Among the earliest things we learned during our initial flying lessons, just after we sorted out the challenge of flying both straight and level at the same time, was that the view of our planet from an aircraft was utterly captivating and that the world was laid open in a fashion we had never imagined. The stunning sights we saw from aloft were the first things we described to our nonflying friends in our excitement at learning to fly.
We also noticed a dark side: For the yang of magical sights, which we delighted in viewing, there were those places that made up the yin, the brooding ugliness of scars on our landscape, the results of poor stewardship of our homeland. Every one of us has, at one time or another, seen something foul on the land or in the water beneath our wings and thought, “If people could just see how this looks, they wouldn’t let it happen.” Fortunately, there are pilots who are showing others how our world looks.
For the last 29 years, LightHawk, with its dedicated group of volunteer pilots, has been working tirelessly to use the power of the perspective from general aviation airplanes to show the truth about the condition of the land and water on which every one of us depends for survival. Since 1979, pilots have been donating their time and airplanes to make flights, without charge, for groups concerned about the health and well being of natural resources in the United States, Canada, Mexico and Central America.
Those who volunteer to fly for LightHawk indicate that a certain sense of adventure is an asset, as they never know what sort of flight they may be asked to make. From taking researchers over a river to locate a pollution source to spotting illegal incursions in a forest preserve to transporting a sick dolphin for medical care, if it involves conservation, and an airplane (or helicopter) is an appropriate tool, there’s a good chance a LightHawk volunteer pilot will be asked to make the flight.
In the Pacific Northwest, dramatic photos from flights made by LightHawk volunteer pilots documented the effects of clear-cutting on steep mountainsides and the resultant mudslides that blocked streams and rivers, badly damaging salmon spawning grounds and drastically reducing the commercial catch. The photos helped launch an effort that stopped clear-cutting on steep slopes, and preserved salmon spawning grounds.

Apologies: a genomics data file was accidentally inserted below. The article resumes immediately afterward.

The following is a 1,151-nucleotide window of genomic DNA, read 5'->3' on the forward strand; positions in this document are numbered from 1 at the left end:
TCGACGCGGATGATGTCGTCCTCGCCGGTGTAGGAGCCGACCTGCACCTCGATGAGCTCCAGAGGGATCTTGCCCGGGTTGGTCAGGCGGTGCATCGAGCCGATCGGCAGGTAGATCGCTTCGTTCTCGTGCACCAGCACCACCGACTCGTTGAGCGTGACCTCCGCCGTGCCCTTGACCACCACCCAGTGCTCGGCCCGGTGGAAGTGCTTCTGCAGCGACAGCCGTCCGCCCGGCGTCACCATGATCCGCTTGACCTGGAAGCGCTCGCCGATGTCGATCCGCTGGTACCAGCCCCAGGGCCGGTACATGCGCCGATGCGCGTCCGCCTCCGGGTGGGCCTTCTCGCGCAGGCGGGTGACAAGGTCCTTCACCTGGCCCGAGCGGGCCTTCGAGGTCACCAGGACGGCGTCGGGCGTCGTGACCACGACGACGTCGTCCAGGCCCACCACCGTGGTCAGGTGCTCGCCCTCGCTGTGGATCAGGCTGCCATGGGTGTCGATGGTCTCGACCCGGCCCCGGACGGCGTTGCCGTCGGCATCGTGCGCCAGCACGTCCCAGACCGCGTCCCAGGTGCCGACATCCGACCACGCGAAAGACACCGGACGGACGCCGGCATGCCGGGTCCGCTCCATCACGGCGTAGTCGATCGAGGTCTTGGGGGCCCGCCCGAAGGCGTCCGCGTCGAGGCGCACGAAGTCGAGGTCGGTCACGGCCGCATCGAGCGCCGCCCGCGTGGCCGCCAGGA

LightHawk volunteer pilots have been called upon to carry scientists to document one of the few remaining, well-managed rain forests in the world, in the country of Belize. Some of the first LightHawk flights in that country had carried politicians who made the decision to set aside the most pristine areas as nature reserves. More recently, LightHawk volunteer pilots have flown forestry officials and media representatives from Belize and Guatemala over the same rain forests to identify illegal incursions into protected areas, leading to joint efforts by Belizean and Guatemalan law enforcement to evict those who were stealing the resources and hunting protected animals.
In 2007, in conjunction with the Monterey Bay Aquarium, volunteer pilots flew scientists, reporters and educators over much of the central and northern California coast as the state had decided to act to protect its coastal waters, following serious pollution events causing frequent beach closings and a serious decline in marine life. The flights allowed detailed documentation of the coastline and inshore areas. Those who eventually made the decisions regarding the nature and extent of coastal protection cited the LightHawk volunteers for playing a large part in providing unbiased information to help make the decisions as accurately as possible.
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